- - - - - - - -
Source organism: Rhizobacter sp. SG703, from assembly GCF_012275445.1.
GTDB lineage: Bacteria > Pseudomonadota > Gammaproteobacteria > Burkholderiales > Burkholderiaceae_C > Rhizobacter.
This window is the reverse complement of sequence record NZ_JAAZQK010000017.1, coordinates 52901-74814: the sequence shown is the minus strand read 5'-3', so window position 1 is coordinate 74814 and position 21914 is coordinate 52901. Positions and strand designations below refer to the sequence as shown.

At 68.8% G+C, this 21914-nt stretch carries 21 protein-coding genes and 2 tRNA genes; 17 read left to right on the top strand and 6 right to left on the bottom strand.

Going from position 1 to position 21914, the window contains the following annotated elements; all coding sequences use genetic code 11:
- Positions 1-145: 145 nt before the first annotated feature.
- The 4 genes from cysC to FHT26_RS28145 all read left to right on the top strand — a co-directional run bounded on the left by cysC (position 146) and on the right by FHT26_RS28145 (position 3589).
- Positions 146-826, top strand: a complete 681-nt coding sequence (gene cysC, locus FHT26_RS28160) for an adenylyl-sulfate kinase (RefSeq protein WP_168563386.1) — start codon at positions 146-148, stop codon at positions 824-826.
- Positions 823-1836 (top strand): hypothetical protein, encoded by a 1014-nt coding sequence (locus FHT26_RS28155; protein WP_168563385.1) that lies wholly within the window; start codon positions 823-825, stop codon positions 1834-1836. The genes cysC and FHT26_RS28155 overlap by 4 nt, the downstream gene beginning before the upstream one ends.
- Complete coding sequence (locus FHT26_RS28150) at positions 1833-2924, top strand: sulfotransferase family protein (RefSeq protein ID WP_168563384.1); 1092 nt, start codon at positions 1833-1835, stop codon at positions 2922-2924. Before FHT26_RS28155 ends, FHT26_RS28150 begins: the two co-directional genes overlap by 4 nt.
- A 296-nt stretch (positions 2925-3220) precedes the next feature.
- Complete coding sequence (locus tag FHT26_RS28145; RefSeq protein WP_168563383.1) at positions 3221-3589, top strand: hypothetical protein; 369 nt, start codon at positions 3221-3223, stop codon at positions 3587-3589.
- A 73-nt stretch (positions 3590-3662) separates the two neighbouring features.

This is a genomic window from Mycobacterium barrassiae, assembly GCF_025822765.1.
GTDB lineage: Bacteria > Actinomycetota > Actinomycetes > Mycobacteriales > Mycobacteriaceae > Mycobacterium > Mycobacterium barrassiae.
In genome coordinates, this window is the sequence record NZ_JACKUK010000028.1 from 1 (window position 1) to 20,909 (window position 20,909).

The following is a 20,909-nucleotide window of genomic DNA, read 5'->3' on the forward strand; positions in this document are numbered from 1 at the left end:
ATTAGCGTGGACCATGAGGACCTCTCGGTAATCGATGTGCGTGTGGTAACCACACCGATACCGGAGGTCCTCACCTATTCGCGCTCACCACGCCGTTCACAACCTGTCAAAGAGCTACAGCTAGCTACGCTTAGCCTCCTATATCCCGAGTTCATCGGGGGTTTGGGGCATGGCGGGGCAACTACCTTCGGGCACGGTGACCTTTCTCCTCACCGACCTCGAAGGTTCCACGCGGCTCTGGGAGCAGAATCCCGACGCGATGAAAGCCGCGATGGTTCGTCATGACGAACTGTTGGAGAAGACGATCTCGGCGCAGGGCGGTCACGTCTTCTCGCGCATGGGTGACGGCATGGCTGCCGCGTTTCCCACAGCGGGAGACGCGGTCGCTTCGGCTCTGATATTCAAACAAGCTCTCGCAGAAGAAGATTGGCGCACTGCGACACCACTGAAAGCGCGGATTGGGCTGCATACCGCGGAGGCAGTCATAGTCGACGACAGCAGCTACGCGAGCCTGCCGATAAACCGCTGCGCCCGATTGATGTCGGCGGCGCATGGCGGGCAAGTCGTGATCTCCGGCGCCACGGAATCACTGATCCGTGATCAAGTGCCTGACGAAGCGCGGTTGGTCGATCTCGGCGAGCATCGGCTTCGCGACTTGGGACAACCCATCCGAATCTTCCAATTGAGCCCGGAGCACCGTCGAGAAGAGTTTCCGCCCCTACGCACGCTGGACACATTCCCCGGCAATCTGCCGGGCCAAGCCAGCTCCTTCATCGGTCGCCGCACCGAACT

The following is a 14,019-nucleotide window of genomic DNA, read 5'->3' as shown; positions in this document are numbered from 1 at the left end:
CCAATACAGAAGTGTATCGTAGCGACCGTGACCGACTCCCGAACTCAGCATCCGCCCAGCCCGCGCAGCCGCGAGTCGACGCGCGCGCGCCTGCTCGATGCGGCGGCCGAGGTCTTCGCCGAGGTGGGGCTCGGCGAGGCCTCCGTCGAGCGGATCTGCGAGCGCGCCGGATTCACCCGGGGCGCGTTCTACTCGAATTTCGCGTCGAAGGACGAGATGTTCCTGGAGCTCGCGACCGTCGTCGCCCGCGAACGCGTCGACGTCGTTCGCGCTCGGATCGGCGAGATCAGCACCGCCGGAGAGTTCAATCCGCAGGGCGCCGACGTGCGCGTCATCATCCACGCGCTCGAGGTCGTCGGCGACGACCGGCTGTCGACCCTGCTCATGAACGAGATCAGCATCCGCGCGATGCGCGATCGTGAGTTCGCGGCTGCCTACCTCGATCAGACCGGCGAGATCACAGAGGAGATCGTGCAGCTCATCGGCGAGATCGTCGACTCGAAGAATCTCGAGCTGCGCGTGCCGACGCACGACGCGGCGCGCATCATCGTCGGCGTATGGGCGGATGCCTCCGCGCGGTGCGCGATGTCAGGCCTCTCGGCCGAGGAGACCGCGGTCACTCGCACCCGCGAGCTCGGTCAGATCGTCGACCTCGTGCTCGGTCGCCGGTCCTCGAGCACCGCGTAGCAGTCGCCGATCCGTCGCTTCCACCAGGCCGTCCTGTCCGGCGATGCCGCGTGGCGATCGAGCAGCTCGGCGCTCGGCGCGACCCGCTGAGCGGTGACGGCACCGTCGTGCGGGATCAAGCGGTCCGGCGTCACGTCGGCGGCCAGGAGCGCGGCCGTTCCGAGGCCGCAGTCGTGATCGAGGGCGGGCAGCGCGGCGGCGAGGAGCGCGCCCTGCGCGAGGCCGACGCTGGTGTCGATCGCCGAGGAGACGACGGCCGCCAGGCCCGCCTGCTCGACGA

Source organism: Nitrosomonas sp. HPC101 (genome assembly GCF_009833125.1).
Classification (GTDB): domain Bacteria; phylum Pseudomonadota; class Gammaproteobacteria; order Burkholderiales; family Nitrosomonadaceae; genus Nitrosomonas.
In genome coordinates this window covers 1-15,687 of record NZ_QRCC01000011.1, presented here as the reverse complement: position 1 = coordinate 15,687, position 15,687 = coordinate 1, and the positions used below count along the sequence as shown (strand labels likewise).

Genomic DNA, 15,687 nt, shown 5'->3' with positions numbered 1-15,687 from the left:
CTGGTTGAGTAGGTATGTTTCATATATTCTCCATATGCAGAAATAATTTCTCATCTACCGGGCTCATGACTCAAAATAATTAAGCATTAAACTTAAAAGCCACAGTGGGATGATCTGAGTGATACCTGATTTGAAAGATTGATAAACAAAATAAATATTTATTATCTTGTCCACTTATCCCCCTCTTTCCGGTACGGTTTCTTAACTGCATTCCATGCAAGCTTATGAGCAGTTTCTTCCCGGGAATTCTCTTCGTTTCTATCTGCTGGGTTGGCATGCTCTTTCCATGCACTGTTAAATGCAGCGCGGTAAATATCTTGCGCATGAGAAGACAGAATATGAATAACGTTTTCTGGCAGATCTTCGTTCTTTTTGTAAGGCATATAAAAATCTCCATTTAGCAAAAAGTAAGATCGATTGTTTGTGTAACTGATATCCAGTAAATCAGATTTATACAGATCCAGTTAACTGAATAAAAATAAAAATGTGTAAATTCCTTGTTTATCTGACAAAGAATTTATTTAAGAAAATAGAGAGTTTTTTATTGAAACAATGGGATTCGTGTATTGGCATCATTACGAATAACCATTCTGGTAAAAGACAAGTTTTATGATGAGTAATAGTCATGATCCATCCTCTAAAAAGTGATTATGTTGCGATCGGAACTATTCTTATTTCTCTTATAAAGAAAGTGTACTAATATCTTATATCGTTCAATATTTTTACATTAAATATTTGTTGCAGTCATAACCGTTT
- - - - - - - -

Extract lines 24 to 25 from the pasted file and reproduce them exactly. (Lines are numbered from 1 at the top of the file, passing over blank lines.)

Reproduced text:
Genomic DNA, 15,687 nt, shown 5'->3' with positions numbered 1-15,687 from the left:
CTGGTTGAGTAGGTATGTTTCATATATTCTCCATATGCAGAAATAATTTCTCATCTACCGGGCTCATGACTCAAAATAATTAAGCATTAAACTTAAAAGCCACAGTGGGATGATCTGAGTGATACCTGATTTGAAAGATTGATAAACAAAATAAATATTTATTATCTTGTCCACTTATCCCCCTCTTTCCGGTACGGTTTCTTAACTGCATTCCATGCAAGCTTATGAGCAGTTTCTTCCCGGGAATTCTCTTCGTTTCTATCTGCTGGGTTGGCATGCTCTTTCCATGCACTGTTAAATGCAGCGCGGTAAATATCTTGCGCATGAGAAGACAGAATATGAATAACGTTTTCTGGCAGATCTTCGTTCTTTTTGTAAGGCATATAAAAATCTCCATTTAGCAAAAAGTAAGATCGATTGTTTGTGTAACTGATATCCAGTAAATCAGATTTATACAGATCCAGTTAACTGAATAAAAATAAAAATGTGTAAATTCCTTGTTTATCTGACAAAGAATTTATTTAAGAAAATAGAGAGTTTTTTATTGAAACAATGGGATTCGTGTATTGGCATCATTACGAATAACCATTCTGGTAAAAGACAAGTTTTATGATGAGTAATAGTCATGATCCATCCTCTAAAAAGTGATTATGTTGCGATCGGAACTATTCTTATTTCTCTTATAAAGAAAGTGTACTAATATCTTATATCGTTCAATATTTTTACATTAAATATTTGTTGCAGTCATAACCGTTT